Jun 29 2015

Assaults on Tenure


Assaults on Tenure and the Moral Crisis in the Academy

Let’s face it, America is squandering its last great export: higher education.

Signs of that forfeiture abound: adjunctification, administrative bloat, corporatization, declining access to tertiary education (a consequence of ever-rising tuitions), and an obsession with commodifying the products of the university to suit the needs of the marketplace.

Yet, such a calamity is one of our own making, and nowhere in America’s prized system of colleges and universities is the loss of that integrity more apparent than in the unwarranted and short-sighted attacks on tenure, free-speech, and shared governance across the nation, as exemplified this month by Wisconsin.

Astute commentators observe that Wisconsin’s governor, angling to run as an anti-union and anti-education conservative contender for the 2016 Republican Party presidential nomination, proposes to eliminate a statewide tenure policy enshrined in state law and instead grant more authority to the university’s Board of Regents.

For many, such a transmission of authority (from state to board) may seem harmless enough. Surely, the Board of Regents recognizes the vital importance that our leading scholars retain the ability to speak, write, and research without hindrance—i.e., the free pursuit of knowledge to the protection of democracy?

Apparently not, for the “Board of Regents of the University of Wisconsin System consists of 18 members, 16 of whom are appointed by the Governor.” In other words, Mr. Walker has been stacking that governing body since his election in 2010 and now makes a shrewd calculation to grab media headlines, and endear himself to a certain segment of the electorate opposed to state-funded higher education for the benefit of the commonweal.

In addition to eroding tenure protections in state law, Mr. Walker would bestow on the Board of Regents the legal right to terminate employees—including currently tenured faculty members—for any reason related to “program discontinuance, curtailment, modification, or redirection” (should Section 39 of the Joint Finance Committee’s omnibus motion win passage).

Simultaneously, the governor has announced plans for a $250 million budget cut to the University of Wisconsin, which would allow the board to act on those proposed provisions.

However, since neither free speech and enquiry, nor shared governance, can survive in the absence of tenure protections, de rigueur in the United States since 1940, faculty members at the University of Wisconsin’s flagship campus in Madison, such as Sara Goldrick-Rab, have decided to leave, since the “ability to sift and winnow through evidence, speak truthfully” threatens to be utterly surrendered.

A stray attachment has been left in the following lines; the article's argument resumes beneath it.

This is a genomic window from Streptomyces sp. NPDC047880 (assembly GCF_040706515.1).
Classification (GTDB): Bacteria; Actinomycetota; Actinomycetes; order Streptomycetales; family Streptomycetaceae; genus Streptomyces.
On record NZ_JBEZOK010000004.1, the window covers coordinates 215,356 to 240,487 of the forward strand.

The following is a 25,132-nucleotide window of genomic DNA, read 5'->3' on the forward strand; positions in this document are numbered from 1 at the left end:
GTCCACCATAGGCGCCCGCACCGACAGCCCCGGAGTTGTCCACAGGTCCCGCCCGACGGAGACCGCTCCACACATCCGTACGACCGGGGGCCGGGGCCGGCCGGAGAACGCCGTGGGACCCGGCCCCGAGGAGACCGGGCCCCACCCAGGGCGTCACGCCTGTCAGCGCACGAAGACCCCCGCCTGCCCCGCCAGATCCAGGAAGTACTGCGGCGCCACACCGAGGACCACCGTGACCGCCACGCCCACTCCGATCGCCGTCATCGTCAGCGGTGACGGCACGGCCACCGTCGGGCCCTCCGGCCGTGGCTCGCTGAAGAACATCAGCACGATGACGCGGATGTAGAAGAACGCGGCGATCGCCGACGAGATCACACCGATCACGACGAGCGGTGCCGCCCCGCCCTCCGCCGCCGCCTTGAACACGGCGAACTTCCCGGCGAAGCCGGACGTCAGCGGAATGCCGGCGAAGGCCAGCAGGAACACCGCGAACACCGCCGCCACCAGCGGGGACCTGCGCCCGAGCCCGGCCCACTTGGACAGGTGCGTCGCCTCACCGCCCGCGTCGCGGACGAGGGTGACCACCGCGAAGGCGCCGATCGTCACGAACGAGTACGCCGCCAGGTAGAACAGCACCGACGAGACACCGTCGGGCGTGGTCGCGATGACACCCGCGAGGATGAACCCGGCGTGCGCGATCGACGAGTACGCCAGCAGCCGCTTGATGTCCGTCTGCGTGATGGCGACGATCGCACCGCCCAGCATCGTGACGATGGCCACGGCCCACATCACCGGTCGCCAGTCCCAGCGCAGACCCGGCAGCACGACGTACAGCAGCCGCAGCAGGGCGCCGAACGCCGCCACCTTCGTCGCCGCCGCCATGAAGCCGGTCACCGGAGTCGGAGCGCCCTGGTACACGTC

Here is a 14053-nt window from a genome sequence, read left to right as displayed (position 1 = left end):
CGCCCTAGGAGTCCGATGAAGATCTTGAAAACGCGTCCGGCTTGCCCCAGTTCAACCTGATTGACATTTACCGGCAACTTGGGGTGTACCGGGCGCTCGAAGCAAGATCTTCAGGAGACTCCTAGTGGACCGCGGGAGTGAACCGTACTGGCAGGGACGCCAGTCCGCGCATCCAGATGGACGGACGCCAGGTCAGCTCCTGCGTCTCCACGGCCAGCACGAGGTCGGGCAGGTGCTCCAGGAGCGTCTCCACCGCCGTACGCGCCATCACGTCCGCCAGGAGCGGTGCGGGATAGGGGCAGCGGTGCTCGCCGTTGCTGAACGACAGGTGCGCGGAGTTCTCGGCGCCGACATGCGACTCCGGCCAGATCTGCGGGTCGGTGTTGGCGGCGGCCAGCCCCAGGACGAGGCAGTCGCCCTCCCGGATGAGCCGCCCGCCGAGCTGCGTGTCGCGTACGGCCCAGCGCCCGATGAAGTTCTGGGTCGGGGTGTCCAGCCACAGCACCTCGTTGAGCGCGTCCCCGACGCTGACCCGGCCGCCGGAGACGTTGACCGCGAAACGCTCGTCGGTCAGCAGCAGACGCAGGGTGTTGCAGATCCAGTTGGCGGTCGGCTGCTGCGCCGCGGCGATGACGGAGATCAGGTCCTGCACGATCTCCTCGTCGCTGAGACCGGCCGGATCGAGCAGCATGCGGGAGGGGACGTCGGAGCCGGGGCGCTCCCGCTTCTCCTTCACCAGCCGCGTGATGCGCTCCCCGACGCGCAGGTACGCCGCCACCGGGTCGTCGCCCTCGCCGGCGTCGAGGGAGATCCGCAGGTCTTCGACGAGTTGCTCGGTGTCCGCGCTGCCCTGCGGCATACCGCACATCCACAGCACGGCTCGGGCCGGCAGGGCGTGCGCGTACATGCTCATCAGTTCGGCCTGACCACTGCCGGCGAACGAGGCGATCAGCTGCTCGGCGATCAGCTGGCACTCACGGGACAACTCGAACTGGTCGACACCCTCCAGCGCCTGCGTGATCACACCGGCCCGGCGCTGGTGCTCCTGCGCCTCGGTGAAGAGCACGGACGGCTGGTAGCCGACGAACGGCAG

Nicholas Hillman (also at Madison) observes that this assault on tenure and intellectual freedom has been years in the making, and institution of the $250 million budget cut proposed by the governor would simply “create the conditions where the Board of Regents can exercise their new authority to fire at will.”

Although the repercussions of the unfolding crisis in Wisconsin have yet to fully resound throughout the academy, scholars and researchers are rightly raising alarm.

How ironic then, in light of the diminished state of the American academy, that Republican Representative Christopher Smith of New Jersey is holding congressional hearings regarding academic freedom—in China!

Representative Smith’s concerns regard the increasing number of American institutions operating in the Middle Kingdom, such as New York University in Shanghai, where any restrictions on free speech are considered antithetical to the hallowed American principles of “absolute academic freedom and independence” in higher learning.

Rather than lecturing the Chinese, who unlike Americans lack a tradition of free speech protected by tenure, Representative Smith might turn his attention to the erosion of tenure at public colleges and universities around our nation, including the University of Wisconsin, the University of Illinois, Louisiana State University, and University of Southern Maine, among others.

As for governor Scott Walker, Robert Kuttner observes: “public universities are now only about 15 percent supported by public funds. So it adds injury to insult when a rightwing governor cuts tax support—leaving a public university effectively private when it comes to meeting its budget—but that same governor attempts to dictate academic policy.”

Ultimately, though, the governor will not be able to have it both ways, for top-tier research universities cannot sustain themselves when they fail to attract the best scholars, researchers, teachers, and students the world has to offer.

Therefore, when Wisconsinites look back ten or twenty years from now, and wonder what happened to the multi-generational legacy of that prized university system—they will know whom to thank for squandering it.